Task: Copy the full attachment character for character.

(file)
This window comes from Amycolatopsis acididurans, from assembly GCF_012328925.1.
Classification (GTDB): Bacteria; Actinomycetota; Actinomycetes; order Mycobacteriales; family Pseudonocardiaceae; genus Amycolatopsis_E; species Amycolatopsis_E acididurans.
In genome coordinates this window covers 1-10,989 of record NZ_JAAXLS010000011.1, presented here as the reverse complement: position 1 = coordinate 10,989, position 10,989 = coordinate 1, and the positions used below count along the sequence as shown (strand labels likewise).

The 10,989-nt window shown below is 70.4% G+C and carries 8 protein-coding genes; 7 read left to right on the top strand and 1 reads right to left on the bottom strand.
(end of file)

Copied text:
This window comes from Amycolatopsis acididurans, from assembly GCF_012328925.1.
Classification (GTDB): Bacteria; Actinomycetota; Actinomycetes; order Mycobacteriales; family Pseudonocardiaceae; genus Amycolatopsis_E; species Amycolatopsis_E acididurans.
In genome coordinates this window covers 1-10,989 of record NZ_JAAXLS010000011.1, presented here as the reverse complement: position 1 = coordinate 10,989, position 10,989 = coordinate 1, and the positions used below count along the sequence as shown (strand labels likewise).

The 10,989-nt window shown below is 70.4% G+C and carries 8 protein-coding genes; 7 read left to right on the top strand and 1 reads right to left on the bottom strand.